A fairytale fortress city, every traveller entering Jaisalmer is greeted by the magical vision of Jaisalmer Fort rising like a mirage from the golden sands of the Thar Desert. The only ‘living fort’ in the world, a UNESCO World Heritage site, and the inspiration behind Satyajit Ray’s Sonar Kella, Jaisalmer Fort is just one of the many reasons to make the long, tedious journey to the western corner of Rajasthan. The barren landscape of this region is in direct contrast to its treasure trove of rich architecture, culture, and folklore.
Need to Know
Summers in Jaisalmer are unbearably hot with temperatures spiking to 49º C, while winters are usually chilly. The region receives sparse rainfall, and sandstorms occur frequently between April and June.
The easiest way to navigate the tiny bylanes (and avoid cows) is on foot, but the more adventurous can also rent a bicycle. Auto-rickshaws are available for short trips in and around the city. Bargain hard and fix the fare before your trip.
The local cuisine is vibrant in taste and variety, influenced as it is by the availability of produce in this arid region. Jaisalmer is famous for its ker sangri, a vegetarian curry made from desert beans and berries. Though most dishes are primarily vegetarian, meat eaters can feast on laal maas, a rich, fragrant mutton curry.
Things To Do
For Architecture Enthusiasts
Jaisalmer Fort is a giant enigma made up of sandstone corridors, ancient temples, and grand havelis. With a quarter of the city’s population living within its sturdy ramparts, the 850-year-old fort is always brimming with people. Maharawal Jaisal’s former palace stands tall at the top of the fort. A 90-minute audio tour takes travellers through the mirrored Rang Mahal, a gallery of 15th century sculptures, the queen’s palace, and a spectacular rooftop.
Jaisalmer’s narrow lanes are dotted with sculpted sandstone havelis built by traders in the 18th and 19th centuries. A cluster of five smaller havelis with elegant latticed jharokhas and mirrored rooms, Patwon-ki-Haveli (Tel: 099292 99200) is the most impressive of the lot. The distinctively shaped Salim Singh-ki-Haveli and Nathmal-ki-Haveli (Tel: 085608 55319) are also worth a visit.
Bada Bagh, located 6 km north of Jaisalmer, is a large, unkempt garden with cenotaphs erected in honour of the city’s former kings. Each monument has intricately carved chatris (domes) and a marble plaque with details about the ruler.
For Religious Travellers
The seven interconnected Jain temples inside Jaisalmer Fort, built between the 12th and 15th centuries, are adorned with beautifully carved toranas (gateways) and painted ceilings. Lodhruva, the ancient capital of the Bhatti dynasty, also draws devotees by the dozen. The main temple dedicated to the 23rd Tirthankara, Parasvanath, has intricately carved gateways, pillars, and ceilings similar to the ones in temples at Ranakpur and Mount Abu.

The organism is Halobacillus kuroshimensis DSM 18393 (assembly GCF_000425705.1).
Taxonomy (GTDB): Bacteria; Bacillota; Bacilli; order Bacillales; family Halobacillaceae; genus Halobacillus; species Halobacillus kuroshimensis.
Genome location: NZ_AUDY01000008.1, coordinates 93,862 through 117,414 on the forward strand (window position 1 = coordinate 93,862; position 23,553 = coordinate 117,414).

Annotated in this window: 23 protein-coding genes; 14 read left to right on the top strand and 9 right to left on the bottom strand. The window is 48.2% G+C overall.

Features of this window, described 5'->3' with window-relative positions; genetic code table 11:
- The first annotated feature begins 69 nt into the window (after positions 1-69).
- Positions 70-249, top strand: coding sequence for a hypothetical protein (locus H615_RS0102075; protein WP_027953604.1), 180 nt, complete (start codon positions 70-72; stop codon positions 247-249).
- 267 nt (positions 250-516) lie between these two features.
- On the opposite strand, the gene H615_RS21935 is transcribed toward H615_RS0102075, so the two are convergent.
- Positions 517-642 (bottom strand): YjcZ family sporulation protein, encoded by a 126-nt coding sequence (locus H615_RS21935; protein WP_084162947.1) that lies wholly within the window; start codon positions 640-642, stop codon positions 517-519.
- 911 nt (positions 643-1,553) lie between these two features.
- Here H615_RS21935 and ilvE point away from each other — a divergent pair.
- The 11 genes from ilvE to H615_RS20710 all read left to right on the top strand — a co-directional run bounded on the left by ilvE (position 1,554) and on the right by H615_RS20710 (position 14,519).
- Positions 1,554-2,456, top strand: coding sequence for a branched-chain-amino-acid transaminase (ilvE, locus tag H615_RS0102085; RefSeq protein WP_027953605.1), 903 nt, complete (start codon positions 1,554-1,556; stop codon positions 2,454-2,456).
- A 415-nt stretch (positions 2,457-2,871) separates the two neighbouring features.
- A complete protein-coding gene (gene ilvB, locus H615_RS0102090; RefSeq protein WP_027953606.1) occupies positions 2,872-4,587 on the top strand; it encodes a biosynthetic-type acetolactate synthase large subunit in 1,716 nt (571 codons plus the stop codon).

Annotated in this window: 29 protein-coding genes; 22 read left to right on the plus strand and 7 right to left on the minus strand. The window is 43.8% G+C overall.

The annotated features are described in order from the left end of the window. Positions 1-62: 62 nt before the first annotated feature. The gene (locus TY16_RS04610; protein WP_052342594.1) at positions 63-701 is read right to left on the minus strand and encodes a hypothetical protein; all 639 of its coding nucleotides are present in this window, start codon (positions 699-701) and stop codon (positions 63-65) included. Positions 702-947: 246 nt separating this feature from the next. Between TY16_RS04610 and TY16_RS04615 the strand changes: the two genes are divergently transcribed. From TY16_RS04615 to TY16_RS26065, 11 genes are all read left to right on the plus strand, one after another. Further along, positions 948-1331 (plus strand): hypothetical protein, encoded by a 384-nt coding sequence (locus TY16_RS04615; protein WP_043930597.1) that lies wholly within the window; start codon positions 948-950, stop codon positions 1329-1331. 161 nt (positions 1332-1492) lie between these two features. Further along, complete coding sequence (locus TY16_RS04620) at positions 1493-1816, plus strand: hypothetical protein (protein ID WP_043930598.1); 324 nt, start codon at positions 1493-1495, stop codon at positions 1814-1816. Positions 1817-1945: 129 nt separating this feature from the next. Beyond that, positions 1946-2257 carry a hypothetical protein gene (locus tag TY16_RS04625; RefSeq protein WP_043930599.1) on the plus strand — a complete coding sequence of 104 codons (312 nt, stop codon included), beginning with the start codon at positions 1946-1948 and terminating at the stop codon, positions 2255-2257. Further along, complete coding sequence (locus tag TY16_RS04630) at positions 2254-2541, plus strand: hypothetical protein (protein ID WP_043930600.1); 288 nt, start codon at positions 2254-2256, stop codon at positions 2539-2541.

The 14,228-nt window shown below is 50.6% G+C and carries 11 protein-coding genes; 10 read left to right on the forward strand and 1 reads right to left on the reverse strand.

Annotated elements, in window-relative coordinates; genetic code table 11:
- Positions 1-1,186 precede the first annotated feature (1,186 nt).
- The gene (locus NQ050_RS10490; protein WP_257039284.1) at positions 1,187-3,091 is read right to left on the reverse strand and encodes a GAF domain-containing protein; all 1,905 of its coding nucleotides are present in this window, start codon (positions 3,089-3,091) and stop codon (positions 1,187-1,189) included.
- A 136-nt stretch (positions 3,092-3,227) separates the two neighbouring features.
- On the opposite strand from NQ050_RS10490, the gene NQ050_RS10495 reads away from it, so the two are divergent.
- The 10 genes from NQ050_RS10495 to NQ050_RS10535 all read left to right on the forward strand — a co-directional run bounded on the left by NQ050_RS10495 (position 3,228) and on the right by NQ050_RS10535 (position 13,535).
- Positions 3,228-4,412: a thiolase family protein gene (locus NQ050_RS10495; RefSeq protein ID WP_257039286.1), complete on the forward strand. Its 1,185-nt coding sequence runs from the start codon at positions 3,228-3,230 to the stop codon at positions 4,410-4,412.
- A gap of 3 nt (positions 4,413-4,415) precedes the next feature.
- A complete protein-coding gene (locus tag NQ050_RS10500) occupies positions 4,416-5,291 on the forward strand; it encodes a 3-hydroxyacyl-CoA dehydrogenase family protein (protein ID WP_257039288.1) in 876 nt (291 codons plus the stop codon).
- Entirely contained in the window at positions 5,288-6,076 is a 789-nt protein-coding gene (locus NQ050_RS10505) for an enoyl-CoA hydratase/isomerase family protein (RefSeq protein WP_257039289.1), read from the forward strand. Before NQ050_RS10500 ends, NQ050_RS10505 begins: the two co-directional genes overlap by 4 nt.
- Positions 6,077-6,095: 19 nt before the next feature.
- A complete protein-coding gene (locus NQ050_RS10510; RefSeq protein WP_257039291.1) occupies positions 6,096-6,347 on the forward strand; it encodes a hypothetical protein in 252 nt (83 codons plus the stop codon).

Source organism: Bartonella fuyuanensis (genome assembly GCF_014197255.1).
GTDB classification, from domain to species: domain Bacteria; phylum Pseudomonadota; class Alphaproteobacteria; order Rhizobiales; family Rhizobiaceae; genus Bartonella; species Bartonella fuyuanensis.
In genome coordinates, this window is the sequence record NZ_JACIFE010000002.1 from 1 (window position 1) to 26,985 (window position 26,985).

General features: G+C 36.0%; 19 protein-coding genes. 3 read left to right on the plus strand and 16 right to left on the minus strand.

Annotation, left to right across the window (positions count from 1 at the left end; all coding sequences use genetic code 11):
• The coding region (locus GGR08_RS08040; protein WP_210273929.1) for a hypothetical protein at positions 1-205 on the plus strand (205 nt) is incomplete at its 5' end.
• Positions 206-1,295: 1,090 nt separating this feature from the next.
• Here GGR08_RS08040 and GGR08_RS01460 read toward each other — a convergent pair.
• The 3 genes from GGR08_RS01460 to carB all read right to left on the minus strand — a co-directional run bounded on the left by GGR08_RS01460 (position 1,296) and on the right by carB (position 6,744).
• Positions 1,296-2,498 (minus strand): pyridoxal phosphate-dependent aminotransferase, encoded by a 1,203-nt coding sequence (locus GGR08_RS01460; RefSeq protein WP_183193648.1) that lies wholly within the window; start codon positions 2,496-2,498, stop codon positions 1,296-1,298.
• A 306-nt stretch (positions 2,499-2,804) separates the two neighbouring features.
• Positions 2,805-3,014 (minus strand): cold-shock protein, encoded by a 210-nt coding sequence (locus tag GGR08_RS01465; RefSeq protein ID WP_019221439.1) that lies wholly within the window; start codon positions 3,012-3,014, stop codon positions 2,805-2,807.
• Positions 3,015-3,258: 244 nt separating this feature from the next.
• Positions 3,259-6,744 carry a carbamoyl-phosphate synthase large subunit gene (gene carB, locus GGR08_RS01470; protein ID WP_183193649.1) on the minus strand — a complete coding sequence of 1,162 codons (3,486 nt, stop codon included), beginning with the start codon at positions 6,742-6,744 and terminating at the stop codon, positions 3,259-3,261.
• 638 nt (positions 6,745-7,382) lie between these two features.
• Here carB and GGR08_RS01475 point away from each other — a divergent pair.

For Leisure Seekers
Travellers keen on camel safaris and cultural programmes against the picturesque desert landscape can head 40 km west to Sam Sand Dunes. Those looking for relaxing spaces closer to Jaisalmer can try walking along the Gadsisar Lake, an artificial reservoir surrounded by temples and shrines.
What to Eat & Where
The usual Rajasthani suspects – ker sangri, dal bati churma, gate ke subji, pyaz kachori – can be enjoyed at most restaurants in and around the fort. More upscale options include Desert Boy’s Dhani (Tel: 094622 50149) and Trio (Tel: 029 9225 2733). The locals love Milan Restaurant (Tel: 094147 61614) for the meat delicacies, especially laal maas and chicken tangdi. Dhanraj Ranmal Bhatia’s (Tel: 099991 47830) ghotua ladoos are renowned across the world and can even be ordered online. But these delicious balls of gram flour and ghee are best enjoyed fresh at the tiny shop in Bhatia Market.
No trip to Jaisalmer is complete without a taste of the potent (and legal) local bhang. The government-authorised Bhang Shop outside Amar Pol (Tel: 095718 25008) sells lassi with varying quantities of cannabis and special bhang cookies.
What to Buy
The streets and bylanes of Jaisalmer Fort exhibit a thriving collection of local crafts. Handmade puppets, leather goods, juttis, wall hangings, bronze statues – you’ll find them all inside the fort walls. Shops outside the fort also stock an interesting array of mirror work and embroidered garments and bedspreads. Shops around the fort tend to inflate prices, so be ready to bargain. Alternatively, you can head to less touristy markets such as Sadar Bazaar, Manak Chowk, and Pansari Bazaar.
Jaisalmer is also famous for its intricately carved silver jewellery. Hari Om Jewellers (Tel: 094146 71025) make beautiful silver rings and delicate earpieces featuring traditional motifs and Hindu gods. Jewel Caravan in Sadar Bazaar also stocks gemstone necklaces and bracelets.